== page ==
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Autohaus Lake Norman
Any questions like that should always be directed to your owners manual. It gives you that sort of guidance. However, I realize that not everybody still has their owners manual. Often times, there will be a screw on cap on top of the motor (valve cover) that will either say "OIL" or give the oil's reccomended weight (for example "5W-30").
This happens when the blower control module shorts out. You can usually pull the fuse that is labeled HVAC/Blower (or something similar) or simply go straight to the blower motor and unplug it (will have a purple and black pair of wires running to it)
Often times, systems like EML and DSC overlap, so a failure in one system can cause all related systems to also shut down and set a code. So if you fix the EML problem, the DSC may fix itself. The only way to know why these lights are coming on, will unfortunately require the car to be diagnosed by a competent BMW mechanic. If the dealer isn't your thing, you can find good independent BMW mechanics by visiting these websites: www.bimmershops.com www.bimrs.org
Rack & pinion assemblies use rubber seals just like most other components and are often under high pressure (over 1,000 psi), so its not unusual for them to leak. On some models like the GMC Acadia, it common to see them leak as early as 20,000 miles! However, I would get a second opinion from another shop before I spend that kind of money on an "upsell" from one shop.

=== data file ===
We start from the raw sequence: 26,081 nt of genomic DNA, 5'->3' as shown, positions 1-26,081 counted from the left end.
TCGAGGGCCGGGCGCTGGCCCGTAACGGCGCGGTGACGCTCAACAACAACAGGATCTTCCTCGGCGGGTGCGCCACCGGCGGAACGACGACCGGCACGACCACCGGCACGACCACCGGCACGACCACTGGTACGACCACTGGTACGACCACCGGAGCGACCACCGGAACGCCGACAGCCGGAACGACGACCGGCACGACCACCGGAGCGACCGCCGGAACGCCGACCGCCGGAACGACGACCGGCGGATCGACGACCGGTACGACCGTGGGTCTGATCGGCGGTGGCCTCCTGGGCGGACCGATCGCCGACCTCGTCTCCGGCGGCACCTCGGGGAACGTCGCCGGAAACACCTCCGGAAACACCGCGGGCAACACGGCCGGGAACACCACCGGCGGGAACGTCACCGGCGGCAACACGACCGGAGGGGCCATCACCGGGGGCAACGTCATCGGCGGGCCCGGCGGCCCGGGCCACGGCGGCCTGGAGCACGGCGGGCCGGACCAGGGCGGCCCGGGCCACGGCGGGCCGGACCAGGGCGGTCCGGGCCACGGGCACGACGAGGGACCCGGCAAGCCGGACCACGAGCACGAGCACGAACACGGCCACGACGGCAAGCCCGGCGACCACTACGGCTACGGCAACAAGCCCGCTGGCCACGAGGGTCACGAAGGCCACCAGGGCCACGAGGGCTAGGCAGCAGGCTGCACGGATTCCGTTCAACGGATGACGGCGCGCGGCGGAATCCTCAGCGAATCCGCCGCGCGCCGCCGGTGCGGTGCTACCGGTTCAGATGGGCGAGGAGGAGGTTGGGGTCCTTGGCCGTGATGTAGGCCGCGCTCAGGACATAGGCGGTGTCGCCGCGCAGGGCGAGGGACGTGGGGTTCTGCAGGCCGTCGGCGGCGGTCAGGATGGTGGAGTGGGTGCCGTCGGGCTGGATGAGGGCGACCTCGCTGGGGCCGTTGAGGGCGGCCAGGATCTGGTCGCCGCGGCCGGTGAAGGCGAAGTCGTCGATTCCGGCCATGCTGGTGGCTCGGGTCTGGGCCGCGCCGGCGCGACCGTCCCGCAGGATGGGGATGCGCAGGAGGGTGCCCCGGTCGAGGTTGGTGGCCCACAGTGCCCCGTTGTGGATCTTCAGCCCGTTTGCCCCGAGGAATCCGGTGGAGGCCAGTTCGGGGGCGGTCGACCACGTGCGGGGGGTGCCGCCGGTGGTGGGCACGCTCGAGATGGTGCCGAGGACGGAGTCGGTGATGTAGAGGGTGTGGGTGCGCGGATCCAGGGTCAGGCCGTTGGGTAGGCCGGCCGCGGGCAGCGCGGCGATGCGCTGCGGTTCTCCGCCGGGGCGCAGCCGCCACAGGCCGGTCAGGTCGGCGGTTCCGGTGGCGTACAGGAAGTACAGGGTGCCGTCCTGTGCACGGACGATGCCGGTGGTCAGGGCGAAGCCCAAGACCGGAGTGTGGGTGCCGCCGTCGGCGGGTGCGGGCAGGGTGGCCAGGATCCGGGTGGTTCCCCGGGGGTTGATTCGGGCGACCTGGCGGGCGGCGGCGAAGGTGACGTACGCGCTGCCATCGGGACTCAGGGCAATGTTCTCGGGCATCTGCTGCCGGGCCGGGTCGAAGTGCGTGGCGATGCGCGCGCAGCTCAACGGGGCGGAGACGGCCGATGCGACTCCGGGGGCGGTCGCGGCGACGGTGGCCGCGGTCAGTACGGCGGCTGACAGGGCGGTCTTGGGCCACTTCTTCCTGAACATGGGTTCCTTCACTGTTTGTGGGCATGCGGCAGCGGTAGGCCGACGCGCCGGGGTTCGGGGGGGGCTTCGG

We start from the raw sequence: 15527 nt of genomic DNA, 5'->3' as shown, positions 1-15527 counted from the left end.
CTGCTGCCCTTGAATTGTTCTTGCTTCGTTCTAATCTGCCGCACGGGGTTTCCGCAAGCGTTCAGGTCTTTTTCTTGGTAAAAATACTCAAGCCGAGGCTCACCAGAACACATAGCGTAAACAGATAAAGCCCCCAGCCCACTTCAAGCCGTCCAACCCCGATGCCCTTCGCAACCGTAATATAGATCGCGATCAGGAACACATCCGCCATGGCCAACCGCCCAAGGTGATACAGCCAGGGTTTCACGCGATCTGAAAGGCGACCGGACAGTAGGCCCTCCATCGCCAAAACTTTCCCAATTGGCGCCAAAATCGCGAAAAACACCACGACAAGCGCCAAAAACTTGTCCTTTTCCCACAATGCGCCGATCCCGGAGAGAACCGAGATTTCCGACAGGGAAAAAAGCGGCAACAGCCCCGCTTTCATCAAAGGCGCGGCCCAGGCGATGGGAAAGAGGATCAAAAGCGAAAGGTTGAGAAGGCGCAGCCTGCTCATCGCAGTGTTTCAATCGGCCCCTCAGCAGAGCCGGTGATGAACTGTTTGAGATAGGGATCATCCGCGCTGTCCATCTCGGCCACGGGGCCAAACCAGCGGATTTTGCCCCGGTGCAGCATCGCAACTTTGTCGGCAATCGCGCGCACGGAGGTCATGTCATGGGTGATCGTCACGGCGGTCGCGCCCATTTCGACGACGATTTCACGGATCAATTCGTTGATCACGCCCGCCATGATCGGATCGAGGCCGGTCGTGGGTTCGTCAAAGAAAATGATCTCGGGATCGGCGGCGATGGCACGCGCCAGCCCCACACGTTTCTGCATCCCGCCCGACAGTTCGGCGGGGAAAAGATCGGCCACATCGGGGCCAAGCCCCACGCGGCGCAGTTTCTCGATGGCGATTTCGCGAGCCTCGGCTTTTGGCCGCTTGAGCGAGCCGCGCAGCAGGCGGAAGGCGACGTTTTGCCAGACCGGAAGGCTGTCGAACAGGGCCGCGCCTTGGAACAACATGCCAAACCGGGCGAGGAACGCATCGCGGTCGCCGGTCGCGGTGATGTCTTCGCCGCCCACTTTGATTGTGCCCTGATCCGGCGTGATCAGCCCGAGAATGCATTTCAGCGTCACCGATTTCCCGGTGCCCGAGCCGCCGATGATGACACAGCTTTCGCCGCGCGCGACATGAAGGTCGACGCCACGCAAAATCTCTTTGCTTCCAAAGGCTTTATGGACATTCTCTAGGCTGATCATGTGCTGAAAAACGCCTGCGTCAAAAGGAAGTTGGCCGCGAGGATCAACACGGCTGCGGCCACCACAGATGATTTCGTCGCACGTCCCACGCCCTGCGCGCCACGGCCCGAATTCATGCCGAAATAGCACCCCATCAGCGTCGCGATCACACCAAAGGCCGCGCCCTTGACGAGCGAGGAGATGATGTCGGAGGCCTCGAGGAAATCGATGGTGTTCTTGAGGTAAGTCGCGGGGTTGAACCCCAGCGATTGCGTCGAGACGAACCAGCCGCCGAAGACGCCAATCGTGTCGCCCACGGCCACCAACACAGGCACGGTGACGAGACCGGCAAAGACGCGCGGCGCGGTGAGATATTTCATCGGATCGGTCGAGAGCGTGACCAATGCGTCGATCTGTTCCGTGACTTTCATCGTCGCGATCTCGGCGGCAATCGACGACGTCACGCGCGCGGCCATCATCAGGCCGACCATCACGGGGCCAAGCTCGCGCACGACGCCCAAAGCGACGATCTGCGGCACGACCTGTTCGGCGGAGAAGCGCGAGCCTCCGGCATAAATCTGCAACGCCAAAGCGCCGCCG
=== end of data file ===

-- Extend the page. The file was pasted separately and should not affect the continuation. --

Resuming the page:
Being detailed shouldn't be the cause for the overheat. I suspect that you either have a faulty thermostat or faulty water pump. If you coolant was low from a leak somewhere (expansion tank for example), that can also cause overheating. If you recently had any work done, it could also be that there is an air pocket in the cooling system. Running the air conditioner puts extra load on the engine, which can facilitate overheating issues, if something is wrong.
Yes, aftermarket distributors will work just fine with your car. Many Firebirds of that year came with the 3.1L motor, it was the standard engine. I don't really see the distributor as being the cause for it running rich. Seems to me like it would be more of an injector issue (leaking, spray pattern, etc...) or even a faulty sensor (oxygen, etc...)
Really hard to say without looking at the vehicle in person, but one thing that usually causes that is contaminated brake fluid. If somebody put anything other than DOT 3 or DOT 4 brake fluid in your master cylinder, the fluid can become contaminated and cause the rubber seals to swell up.
Not sure when you posted this, but if you still need to know, #1 cylinder is the first piston on the back row (closest to the alternator). Its 1, 3, 5 across the back and 2, 4, 6 up front.
Sometimes this feature can be switched from "always on" to "ignition only" by swapping fuse positions in one of the fuse boxes. If this is possible, it will be mentioned in the Owners Manual.
This indicates there is a failure in the Anti-lock brake system. Unfortunately, the only way to know what the problem could be, would be to have the ABS system scanned for fault codes. This requires a scanner capable of reading Chassis codes. Typical faults are Wheel Speed Sensors and Control Module (EBCM).